Shudder Nabs George A. Romero's Unseen 'The Amusement Park' (Exclusive)
Shudder has snapped up The Amusement Park, a newly-restored "lost" film by zombie movie pioneer George A. Romero.
AMC Networks’ horror, thriller and supernatural streaming service picked up The Amusement Park for North America, the UK, Ireland, Australia and New Zealand. The formerly lost film from Romero, being sold worldwide by Yellow Veil Pictures, will stream on Shudder for the first time this summer.
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"The moment we heard The Amusement Park had been rediscovered and was being restored, we knew we had to bring this unseen George A. Romero masterpiece to Shudder members,” Craig Engler, Shudder’s general manager, said in a statement.
Commissioned from Romero by the Lutheran Society, The Amusement Park stars Lincoln Maazel as an elderly man who finds himself disoriented and increasingly isolated as the pains, tragedies, and humiliations of aging in America are illustrated by his journey among roller coasters and chaotic crowds.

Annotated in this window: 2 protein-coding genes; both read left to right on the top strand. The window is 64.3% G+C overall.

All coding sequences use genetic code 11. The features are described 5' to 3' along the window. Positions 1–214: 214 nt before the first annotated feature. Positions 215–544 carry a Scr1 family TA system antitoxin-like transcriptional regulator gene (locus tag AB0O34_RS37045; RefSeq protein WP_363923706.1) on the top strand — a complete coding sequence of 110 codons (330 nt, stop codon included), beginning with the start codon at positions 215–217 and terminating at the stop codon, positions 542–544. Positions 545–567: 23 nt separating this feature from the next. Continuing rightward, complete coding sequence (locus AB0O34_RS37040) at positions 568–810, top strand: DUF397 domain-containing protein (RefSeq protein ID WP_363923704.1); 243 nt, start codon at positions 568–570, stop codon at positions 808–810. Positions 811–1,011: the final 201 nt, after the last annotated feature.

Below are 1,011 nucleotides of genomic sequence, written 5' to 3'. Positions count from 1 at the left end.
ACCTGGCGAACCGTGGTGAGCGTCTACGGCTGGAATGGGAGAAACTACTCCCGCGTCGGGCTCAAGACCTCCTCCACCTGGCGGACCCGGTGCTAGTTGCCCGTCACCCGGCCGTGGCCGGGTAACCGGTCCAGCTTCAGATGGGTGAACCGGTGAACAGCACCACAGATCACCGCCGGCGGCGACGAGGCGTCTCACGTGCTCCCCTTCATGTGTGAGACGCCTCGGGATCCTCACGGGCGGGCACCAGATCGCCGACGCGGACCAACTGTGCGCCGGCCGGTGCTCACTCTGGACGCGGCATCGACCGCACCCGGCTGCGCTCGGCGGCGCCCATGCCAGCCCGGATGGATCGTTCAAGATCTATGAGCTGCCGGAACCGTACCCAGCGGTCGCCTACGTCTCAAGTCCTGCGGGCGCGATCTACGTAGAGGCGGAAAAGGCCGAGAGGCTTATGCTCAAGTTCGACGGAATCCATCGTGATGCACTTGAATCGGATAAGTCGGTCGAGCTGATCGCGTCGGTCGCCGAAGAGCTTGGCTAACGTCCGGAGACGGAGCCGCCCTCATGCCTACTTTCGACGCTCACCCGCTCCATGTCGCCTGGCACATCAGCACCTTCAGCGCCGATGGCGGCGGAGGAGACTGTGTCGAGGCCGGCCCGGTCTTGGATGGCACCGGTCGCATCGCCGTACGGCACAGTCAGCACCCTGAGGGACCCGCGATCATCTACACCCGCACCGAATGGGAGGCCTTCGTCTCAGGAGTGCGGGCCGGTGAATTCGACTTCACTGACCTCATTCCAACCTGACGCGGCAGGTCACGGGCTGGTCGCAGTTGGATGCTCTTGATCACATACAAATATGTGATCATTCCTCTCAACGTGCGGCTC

The film is seen as an allegory about the nightmarish realities of growing older and as a snapshot of the filmmaker's early artistic capacity and style. The George A. Romero Foundation initially discovered the film and restored it in 4K around 46 years after its completion under the direction of producer Suzanne Desrocher-Romero.
Romero, considered the father of the zombie movie, with horror pics like Night of the Living Dead and Dawn of the Dead thrilled audiences for decades. The distribution deal was negotiated ahead of this year’s virtual European Film Market in Berlin by Emily Gotto and Samuel Zimmerman on behalf of Shudder, and Hugues Barbier, Justin Timms and Joe Yanick of Yellow Veil Pictures on behalf of the filmmakers.
Shudder also released the film’s poster, created by Polish artist Aleksander Walijewski.
“We at the G.A.R.F are thrilled that after this long journey, this Lutheran’s society’s industrial with its poignant message will finally get its light! The first and only work-for-hire in Romero’s career sheds a new perspective on an ongoing issue of ageism and Romero’s uncanny sense of reflection on society, and the Romero ‘footprint’ is ever present and bodes well for the future of his impact on American cinema," Desrocher-Romero, founder and president of the George A. Romero Foundation, said in her own statement.
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